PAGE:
1. The four main ingredients in beer are:
2. Wort is:
3. Which is not a style of beer:
4. What does IBU mean?
5. Which statement is accurate:
6. Hops may be added at different times during the brewing process:
7. Which of the following is a type of hop?
8. A beer engine is:
2. B. Wort is a key component to the brewing process. Essentially a soup made by steeping crushed malts in hot water to convert the starches to sugars (these sugars will later act as yeast food), the wort is this strained liquid that gets transferred to the brew kettle before hops and yeasts are added.
3. D. Didn’t recognize a single one? With hundreds of different styles of beers, it can be hard to know what’s what, but as you continue your beer studies, be sure to expand your tastings beyond traditional Pilsners and pales—a veritable world of beer awaits! And just in case you’re taking notes: Roggenbiers are similar to hefeweizens with rye subbed in for wheat; rauchbiers are rich and smoky, thanks to the use of malts smoked over an open flame; and grodziskies are old-fashioned European brews made entirely from smoked wheat malts and bucket loads of hops.
4. C. Though we think the International Beer University would make an awesome alma mater, IBU actually stands for “international bitterness unit” and measures the bitterness in a beer. Low-IBU beers tend to have a subtle hop profile, while beers with higher IBUs (double IPA, anyone?) tend to offer up a considerable hop wallop with every sip.
5. A. Remember this: lagers lie, as in the yeasts in lager production lie at the bottom of the tank and ferment the beer slowly and at a cool temperature. Ales, on the other hand, ferment from the top at warmer temperatures that speed up the overall fermentation process. Can you detect a difference between the two? You bet. Lagers are traditionally light and crisp, whereas ales can be fuller-bodied.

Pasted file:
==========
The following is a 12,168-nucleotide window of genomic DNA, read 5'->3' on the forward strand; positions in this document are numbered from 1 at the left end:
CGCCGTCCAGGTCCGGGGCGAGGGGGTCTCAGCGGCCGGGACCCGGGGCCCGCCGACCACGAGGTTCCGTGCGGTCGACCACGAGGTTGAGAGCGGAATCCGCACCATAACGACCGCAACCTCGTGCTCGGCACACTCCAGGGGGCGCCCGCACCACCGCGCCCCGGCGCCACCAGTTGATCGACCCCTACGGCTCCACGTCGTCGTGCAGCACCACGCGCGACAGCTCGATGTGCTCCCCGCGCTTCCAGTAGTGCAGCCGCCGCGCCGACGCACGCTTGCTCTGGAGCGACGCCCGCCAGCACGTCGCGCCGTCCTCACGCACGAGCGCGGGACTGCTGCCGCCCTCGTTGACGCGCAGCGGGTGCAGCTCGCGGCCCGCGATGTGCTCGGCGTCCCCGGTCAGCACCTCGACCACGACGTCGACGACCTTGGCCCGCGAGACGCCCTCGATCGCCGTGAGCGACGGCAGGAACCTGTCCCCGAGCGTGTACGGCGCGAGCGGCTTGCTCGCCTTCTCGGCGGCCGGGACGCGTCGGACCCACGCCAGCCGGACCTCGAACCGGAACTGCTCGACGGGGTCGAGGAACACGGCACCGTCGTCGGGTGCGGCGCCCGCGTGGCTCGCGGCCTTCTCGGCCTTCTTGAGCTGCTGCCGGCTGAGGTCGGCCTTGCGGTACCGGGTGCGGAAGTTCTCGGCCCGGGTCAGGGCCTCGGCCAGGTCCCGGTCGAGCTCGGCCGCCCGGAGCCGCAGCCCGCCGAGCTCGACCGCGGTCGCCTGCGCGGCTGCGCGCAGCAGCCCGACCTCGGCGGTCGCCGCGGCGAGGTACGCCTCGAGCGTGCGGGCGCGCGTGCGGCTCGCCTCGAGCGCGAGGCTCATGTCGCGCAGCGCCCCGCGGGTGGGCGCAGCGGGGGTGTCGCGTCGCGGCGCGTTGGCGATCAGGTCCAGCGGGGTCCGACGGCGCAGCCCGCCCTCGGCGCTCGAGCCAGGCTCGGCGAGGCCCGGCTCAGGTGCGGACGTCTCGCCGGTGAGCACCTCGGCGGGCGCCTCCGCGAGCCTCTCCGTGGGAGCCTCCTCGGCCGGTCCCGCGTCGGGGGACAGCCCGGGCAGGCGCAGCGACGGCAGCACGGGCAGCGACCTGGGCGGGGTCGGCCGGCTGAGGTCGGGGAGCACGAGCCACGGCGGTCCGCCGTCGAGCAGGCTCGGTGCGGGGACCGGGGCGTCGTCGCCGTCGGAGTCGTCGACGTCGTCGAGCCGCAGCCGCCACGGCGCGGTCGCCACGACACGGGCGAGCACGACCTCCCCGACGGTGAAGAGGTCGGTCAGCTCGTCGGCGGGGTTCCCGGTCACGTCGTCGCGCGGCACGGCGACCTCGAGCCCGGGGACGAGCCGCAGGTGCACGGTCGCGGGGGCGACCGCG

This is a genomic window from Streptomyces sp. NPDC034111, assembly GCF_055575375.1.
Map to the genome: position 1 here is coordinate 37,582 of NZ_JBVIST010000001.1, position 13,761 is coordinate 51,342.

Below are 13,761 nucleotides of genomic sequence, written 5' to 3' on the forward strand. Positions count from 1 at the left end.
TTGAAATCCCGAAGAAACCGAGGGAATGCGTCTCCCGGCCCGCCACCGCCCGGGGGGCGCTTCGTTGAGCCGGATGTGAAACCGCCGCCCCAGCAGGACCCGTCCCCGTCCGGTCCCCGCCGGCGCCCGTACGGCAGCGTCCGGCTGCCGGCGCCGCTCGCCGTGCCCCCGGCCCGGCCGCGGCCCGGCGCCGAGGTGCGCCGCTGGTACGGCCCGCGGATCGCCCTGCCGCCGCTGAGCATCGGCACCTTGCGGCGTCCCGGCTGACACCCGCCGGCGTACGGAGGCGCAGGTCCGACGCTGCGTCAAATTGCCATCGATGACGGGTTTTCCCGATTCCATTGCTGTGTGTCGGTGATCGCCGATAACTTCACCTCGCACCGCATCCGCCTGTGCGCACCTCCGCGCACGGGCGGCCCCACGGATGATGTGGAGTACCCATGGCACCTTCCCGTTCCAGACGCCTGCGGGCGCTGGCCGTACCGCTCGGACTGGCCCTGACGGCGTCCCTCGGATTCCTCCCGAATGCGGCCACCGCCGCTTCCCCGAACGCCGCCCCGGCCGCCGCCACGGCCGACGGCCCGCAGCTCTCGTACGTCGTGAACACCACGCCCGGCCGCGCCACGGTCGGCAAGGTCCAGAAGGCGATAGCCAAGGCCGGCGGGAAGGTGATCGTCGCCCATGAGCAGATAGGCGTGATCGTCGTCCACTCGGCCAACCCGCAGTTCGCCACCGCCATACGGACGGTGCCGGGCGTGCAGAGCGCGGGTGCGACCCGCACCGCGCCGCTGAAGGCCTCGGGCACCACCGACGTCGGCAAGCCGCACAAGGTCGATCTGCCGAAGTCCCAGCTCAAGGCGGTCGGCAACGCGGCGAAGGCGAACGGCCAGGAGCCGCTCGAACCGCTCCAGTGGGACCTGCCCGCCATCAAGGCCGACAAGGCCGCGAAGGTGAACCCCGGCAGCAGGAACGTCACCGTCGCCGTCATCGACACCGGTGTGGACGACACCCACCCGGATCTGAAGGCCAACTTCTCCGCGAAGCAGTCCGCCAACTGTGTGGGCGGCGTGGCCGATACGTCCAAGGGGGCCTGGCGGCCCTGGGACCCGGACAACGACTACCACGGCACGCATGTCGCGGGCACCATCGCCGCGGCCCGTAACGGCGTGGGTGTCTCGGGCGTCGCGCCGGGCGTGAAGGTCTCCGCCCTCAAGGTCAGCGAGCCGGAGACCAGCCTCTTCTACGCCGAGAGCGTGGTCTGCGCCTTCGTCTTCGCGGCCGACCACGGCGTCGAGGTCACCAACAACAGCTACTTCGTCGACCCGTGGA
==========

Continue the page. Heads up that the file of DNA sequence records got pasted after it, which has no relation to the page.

6. A. Depending on the style of beer being made, brewers may call on different hops at different times throughout the brewing process. Some hops are used for aroma, some for flavor and others for bitterness, and all may be added to the brew kettle at different times.
7. D. From Fuggles to Saaz, and a host of others in between, the variety of hops available to brewers continues to grow. In Europe, Germany and the Czech Republic dominate the hop fields, and in the U.S. hops mostly stretch their bines along the West Coast, throughout Washington State, Oregon, Idaho and California.
8. C. (Though if you answered D we’ll give you a pass). Cask beers are gravity-fed, meaning they rely on a beer engine to manually pump a beer from the firkin (aka: cask) through the tap and into your glass, as opposed to the more common practice of using gas to push a beer through the draft line.
4-6 correct: Nice work, your beer studies are coming along quite well. You’re somewhat acquainted with the study of suds, yet could still stand to take a few more sips. Why not read up on starting your own beer cellar, learn about this lesser-known style of beer and drink in this boundary-pushing brew?